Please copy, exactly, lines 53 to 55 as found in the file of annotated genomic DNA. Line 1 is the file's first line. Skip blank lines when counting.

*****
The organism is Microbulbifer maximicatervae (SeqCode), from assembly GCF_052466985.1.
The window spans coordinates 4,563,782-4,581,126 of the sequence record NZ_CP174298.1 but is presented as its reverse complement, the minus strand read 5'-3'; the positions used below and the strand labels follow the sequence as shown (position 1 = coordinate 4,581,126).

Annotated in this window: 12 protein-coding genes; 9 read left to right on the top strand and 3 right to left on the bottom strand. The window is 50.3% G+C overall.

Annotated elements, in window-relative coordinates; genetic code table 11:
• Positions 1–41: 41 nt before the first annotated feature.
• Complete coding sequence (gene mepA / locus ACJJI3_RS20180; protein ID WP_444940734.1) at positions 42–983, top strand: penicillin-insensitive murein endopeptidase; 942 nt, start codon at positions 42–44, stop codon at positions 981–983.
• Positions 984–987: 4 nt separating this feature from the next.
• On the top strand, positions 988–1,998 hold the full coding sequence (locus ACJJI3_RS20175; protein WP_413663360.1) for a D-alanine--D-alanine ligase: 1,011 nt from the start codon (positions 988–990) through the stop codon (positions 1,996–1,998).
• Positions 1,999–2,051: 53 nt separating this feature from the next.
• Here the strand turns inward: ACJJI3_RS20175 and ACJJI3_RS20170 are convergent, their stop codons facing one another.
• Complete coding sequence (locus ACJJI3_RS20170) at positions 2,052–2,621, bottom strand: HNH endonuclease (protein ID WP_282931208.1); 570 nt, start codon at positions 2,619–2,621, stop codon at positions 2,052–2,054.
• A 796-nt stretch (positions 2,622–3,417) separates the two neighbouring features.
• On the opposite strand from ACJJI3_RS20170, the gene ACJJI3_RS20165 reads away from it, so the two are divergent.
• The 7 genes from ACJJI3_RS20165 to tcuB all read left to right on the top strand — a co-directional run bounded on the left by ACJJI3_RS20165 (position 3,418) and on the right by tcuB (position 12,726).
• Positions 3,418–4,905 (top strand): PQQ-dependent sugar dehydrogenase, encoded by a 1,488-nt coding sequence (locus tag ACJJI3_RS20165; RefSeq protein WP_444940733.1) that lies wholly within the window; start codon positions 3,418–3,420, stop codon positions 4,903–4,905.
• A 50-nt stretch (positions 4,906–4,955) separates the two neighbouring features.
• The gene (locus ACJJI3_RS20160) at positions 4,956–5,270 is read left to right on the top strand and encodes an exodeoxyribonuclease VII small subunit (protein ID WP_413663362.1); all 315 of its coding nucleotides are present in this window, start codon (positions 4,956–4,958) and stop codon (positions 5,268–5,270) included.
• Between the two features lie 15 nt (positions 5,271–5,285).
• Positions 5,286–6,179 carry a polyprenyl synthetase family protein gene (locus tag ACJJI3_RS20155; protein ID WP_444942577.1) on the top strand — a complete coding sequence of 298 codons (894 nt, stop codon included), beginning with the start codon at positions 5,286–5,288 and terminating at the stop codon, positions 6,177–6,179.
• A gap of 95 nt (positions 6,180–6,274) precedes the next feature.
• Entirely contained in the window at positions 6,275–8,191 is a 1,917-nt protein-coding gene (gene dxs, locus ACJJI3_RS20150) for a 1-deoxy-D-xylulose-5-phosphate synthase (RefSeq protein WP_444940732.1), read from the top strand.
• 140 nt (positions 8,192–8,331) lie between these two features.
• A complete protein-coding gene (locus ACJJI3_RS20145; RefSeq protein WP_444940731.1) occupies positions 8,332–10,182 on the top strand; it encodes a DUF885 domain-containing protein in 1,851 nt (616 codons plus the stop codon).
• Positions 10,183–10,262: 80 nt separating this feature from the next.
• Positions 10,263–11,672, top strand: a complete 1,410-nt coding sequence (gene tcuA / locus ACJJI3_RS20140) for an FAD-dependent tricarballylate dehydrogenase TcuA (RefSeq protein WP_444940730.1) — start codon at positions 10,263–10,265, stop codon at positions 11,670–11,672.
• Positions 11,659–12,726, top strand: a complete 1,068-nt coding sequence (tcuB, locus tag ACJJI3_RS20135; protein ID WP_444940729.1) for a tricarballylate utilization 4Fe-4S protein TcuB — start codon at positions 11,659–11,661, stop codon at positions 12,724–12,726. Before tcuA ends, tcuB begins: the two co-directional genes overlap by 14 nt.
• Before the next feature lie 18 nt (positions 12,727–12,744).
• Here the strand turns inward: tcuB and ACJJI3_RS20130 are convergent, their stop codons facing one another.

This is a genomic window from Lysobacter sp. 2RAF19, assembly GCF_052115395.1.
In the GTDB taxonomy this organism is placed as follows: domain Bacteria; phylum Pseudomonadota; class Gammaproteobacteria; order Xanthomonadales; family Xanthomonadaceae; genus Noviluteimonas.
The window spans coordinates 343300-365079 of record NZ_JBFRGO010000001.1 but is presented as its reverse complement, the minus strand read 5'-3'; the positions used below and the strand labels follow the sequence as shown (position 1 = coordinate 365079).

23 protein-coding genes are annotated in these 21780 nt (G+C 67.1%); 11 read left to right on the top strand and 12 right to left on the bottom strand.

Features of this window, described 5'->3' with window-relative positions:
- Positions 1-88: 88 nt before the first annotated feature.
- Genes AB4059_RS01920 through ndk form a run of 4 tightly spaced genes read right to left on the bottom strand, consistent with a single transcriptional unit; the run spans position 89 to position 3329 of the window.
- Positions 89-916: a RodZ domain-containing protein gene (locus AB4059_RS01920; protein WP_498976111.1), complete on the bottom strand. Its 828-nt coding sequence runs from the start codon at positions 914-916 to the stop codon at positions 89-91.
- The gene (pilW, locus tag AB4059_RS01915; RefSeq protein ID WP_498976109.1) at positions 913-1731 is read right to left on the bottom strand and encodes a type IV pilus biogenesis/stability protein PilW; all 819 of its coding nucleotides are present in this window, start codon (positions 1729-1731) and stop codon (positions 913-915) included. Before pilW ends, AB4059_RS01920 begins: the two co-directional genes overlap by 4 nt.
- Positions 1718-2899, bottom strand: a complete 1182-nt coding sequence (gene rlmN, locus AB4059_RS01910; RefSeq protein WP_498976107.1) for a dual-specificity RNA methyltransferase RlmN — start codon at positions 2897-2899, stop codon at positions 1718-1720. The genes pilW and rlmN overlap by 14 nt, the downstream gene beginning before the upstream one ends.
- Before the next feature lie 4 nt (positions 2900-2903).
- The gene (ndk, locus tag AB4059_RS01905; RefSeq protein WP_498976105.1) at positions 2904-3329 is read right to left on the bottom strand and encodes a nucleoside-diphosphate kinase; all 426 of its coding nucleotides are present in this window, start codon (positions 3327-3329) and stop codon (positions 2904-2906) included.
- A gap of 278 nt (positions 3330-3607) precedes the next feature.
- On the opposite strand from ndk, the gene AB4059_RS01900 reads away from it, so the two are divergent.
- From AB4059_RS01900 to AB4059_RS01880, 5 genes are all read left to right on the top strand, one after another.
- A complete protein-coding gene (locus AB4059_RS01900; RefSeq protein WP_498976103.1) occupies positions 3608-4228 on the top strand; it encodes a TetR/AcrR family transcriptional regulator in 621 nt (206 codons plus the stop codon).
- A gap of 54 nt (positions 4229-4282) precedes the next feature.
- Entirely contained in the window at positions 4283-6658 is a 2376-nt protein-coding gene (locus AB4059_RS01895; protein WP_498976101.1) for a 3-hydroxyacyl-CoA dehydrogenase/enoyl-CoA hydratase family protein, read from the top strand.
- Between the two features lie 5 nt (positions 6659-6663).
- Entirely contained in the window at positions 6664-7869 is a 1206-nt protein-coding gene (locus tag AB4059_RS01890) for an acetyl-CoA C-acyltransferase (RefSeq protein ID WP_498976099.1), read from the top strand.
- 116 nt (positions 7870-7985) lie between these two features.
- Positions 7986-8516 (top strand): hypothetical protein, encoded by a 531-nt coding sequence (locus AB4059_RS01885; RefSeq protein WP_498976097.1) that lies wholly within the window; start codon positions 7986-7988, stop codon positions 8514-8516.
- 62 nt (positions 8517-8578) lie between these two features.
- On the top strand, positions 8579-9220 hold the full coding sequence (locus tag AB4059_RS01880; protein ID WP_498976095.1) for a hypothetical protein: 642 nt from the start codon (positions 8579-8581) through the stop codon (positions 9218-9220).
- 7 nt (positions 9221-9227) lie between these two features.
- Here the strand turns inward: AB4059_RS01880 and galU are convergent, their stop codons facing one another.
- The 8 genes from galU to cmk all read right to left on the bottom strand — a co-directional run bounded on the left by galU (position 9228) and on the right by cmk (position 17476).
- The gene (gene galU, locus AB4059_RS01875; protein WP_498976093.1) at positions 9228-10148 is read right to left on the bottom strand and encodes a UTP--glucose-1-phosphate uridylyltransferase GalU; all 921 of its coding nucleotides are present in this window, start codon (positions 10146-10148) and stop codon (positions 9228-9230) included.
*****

- 7 nt (positions 9221-9227) lie between these two features.
- Here the strand turns inward: AB4059_RS01880 and galU are convergent, their stop codons facing one another.
- The 8 genes from galU to cmk all read right to left on the bottom strand — a co-directional run bounded on the left by galU (position 9228) and on the right by cmk (position 17476).